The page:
Agriculture is one of the fastest-changing industries today, embracing cutting-edge technologies in the pursuit of sustainable food, fiber, and fuel production. High school students today will very likely be employed in careers after college that don’t even exist at the present time! One of my favorite quotations reads: “Once in your life, you will need a doctor, a lawyer, a policeman, and a preacher. But every day, three times, a day, you need a farmer.” I would add that you also need all of the people who support the farmers in myriad ways. Agriculture is vitally important to each and every one of us, and for a young person looking for a stable, interesting, and fulfilling career, choosing agriculture is the way to go!
     As we celebrate this week the bounty of the land and our livestock, I encourage you to take a moment and connect with a local farmer or rancher if you are a consumer, and if you are a farmer or rancher – connect and talk with a consumer. Share your story and answer their questions. Farmers and ranchers continue to feed and fuel our lives and consumers are a vital partner. We hear a lot about being advocates for agriculture. I firmly believe we must be but we have to be much more than “AgVocates”, we should be celebrating the strengths of our industry as well as listening, learning, and responding to the concerns of the public. We need to be forward thinking, willing to adapt and change with the concerns and demands of the public without sacrificing best practices based on science. Above all be proud of being a farmer or rancher! You deserve it!

The preceding information comes from the research and personal observations of the writer, which may or may not reflect the views of UNL or Nebraska Extension. For more further information on these or other topics contact D. A. Lienemann, Nebraska Extension Educator for Webster County in Red Cloud, (402) 746-3417 or email: or on the web at: 

Tuesday, March 1, 2016

Blue Hill Resident Amanda Cox places in Hastings College Speech tournament

Hastings, Neb.) – On the second day of the Bronco Bash collegiate speech tournament hosted by the Hastings College Bronco Forensics team and the team’s alumni, the current Broncos finished second. Trischia Ruekert, a senior from Beloit, Kansas, paced the Broncos on February 21 with first place finished in three categories: Communication Analysis, Persuasive and Extemporaneous Speaking.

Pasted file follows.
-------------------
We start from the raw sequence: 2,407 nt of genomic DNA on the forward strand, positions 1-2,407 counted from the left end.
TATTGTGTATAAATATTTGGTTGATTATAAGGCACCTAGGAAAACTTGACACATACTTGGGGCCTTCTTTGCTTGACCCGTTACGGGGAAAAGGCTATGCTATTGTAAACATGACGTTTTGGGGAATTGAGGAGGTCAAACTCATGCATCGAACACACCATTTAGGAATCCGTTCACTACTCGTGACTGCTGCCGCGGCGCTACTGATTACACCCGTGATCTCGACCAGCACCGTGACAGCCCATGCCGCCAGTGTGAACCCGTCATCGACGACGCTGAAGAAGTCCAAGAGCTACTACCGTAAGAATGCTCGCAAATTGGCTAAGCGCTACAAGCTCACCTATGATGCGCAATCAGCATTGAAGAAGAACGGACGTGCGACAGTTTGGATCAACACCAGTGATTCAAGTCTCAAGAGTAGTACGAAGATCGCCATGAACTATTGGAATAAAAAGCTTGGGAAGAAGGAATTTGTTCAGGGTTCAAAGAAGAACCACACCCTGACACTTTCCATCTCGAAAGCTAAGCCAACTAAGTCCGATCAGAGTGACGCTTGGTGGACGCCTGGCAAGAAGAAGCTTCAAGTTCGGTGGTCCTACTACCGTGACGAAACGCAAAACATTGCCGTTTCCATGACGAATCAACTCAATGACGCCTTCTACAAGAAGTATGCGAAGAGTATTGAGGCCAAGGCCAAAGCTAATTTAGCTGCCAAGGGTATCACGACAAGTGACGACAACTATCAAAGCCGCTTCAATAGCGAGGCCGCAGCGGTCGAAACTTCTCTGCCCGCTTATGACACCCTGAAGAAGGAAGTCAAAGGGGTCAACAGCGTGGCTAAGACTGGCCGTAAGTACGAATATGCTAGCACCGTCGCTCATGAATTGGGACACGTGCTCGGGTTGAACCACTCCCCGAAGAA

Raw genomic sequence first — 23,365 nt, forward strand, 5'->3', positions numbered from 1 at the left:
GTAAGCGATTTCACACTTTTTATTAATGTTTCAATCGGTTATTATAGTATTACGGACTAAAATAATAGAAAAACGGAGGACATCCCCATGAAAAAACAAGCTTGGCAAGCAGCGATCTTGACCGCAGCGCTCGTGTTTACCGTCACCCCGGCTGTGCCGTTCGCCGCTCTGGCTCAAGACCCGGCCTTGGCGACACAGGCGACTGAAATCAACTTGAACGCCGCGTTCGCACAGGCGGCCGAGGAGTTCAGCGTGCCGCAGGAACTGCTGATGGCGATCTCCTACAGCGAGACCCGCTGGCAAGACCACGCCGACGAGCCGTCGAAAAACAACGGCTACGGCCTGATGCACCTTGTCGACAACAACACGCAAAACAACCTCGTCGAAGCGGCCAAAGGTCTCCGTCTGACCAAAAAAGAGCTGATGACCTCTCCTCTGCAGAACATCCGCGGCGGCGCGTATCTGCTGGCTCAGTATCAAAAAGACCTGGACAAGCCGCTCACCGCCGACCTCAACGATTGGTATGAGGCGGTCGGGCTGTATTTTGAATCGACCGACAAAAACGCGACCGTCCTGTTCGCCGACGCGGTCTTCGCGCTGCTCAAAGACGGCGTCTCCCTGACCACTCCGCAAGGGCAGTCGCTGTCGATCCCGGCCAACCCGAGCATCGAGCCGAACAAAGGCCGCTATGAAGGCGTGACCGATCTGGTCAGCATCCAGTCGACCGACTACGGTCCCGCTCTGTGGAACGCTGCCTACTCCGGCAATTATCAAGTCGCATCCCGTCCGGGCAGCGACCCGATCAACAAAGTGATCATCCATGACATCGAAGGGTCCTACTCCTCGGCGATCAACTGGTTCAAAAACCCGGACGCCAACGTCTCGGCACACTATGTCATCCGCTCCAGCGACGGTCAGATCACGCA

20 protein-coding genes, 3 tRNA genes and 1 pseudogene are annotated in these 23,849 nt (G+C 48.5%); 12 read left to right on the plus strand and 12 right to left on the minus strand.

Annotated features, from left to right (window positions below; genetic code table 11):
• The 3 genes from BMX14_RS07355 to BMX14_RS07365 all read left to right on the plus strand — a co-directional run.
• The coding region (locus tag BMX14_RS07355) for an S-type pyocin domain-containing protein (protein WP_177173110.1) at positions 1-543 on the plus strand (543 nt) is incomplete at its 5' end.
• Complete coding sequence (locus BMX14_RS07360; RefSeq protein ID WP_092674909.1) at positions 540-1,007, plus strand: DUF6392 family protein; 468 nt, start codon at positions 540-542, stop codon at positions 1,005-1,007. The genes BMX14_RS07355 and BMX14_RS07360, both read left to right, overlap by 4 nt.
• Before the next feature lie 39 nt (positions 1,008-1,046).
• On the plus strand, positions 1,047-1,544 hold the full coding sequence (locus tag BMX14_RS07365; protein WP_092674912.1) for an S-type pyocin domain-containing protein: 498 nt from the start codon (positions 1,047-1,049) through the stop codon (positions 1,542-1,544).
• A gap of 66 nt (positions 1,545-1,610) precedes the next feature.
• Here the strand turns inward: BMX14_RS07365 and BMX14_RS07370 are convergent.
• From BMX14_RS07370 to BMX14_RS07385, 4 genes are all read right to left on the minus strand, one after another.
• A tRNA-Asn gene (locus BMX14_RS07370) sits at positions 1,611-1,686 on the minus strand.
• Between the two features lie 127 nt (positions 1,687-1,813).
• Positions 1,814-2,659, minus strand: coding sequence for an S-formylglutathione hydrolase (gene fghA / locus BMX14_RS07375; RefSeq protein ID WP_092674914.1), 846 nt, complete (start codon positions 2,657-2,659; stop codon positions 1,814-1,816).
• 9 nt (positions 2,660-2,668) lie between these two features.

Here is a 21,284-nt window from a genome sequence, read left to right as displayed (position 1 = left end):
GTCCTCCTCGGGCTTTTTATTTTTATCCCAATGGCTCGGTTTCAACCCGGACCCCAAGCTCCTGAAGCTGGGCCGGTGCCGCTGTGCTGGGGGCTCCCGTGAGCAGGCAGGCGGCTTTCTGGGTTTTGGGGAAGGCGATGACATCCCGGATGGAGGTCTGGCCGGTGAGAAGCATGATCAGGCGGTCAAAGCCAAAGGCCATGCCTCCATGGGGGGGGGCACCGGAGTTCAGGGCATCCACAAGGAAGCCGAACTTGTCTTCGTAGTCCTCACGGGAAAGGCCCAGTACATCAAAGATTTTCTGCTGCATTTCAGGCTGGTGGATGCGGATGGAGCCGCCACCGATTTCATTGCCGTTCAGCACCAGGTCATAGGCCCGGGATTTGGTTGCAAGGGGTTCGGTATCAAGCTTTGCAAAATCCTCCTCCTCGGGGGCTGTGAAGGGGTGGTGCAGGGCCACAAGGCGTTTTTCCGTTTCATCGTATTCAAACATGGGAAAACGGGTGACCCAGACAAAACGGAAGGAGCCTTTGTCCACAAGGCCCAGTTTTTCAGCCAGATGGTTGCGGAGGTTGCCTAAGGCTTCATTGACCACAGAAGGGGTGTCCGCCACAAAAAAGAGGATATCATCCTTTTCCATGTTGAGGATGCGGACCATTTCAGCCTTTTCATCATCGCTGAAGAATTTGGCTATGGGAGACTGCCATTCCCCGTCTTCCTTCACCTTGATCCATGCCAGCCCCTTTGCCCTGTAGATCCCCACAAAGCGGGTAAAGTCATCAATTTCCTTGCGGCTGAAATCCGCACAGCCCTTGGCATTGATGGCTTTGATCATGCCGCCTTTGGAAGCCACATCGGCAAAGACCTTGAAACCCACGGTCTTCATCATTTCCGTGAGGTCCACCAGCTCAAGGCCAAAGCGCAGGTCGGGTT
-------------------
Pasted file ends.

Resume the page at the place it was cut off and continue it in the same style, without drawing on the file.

Individual results are as follows:
Bronco Bash, February 20:
Ruekert: 2nd Place, Impromptu Speaking; 2nd Place, Communication Analysis; 3rd Place, Persuasive; 3rd Place, Informative
Dianna Rulon, a freshman from Arcadia, Indiana: 3rd Place, Extemporaneous Speaking; 7th Place, Communication Analysis
Austin Heinlein, a freshman from Hutchinson, Kansas: 1st Place, Dramatic Interpretation; 4th Place, Impromptu Speaking
Sabrina Maxwell, a freshman from North Richland Hills, Texas: 4th Place, Poetry
Carly Cremers, a freshman from Columbus, Nebraska: 3rd Place, Poetry
Carly Spotts-Falzone, a freshman from Wayzata, Minnesota: 1st Place, Poetry
Broncos Bash, February 21:
Eunice Adounkpe, a senior from Omaha, Nebraska: 6th Place, Impromptu Speaking
Ruekert: 1st Place, Communication Analysis; 1st Place, Extemporaneous Speaking; 1st Place, Persuasive; 3rd Place,Informative Speaking
Amanda Cox, a junior from Blue Hill, Nebraska: 5th Place, Prose; 6th Place, Program of Oral Interpretation
Caleb Merritt, a sophomore from Brookings, South Dakota: 2nd Place, Poetry
Kenzie Shofner, a sophomore from Maple Plain, Minnesota: 1st Place, Impromptu Speaking
Heinlein: 2nd Place, After Dinner Speaking
Spotts-Falzone: 4th Place, Poetry
Founded in 1882, Hastings College is a private, four-year liberal arts institution located in Hastings, Nebraska, that focuses on student academic and extracurricular achievement. With more than 60 majors in 32 areas of study and 13 pre-professional programs, Hastings College has been named among “America’s Best National Liberal Arts Colleges” by U.S. News & World Report, a “Best in the Midwest” by The Princeton Review and a “Best Buy in College Education” by Barron’s. Visit for more.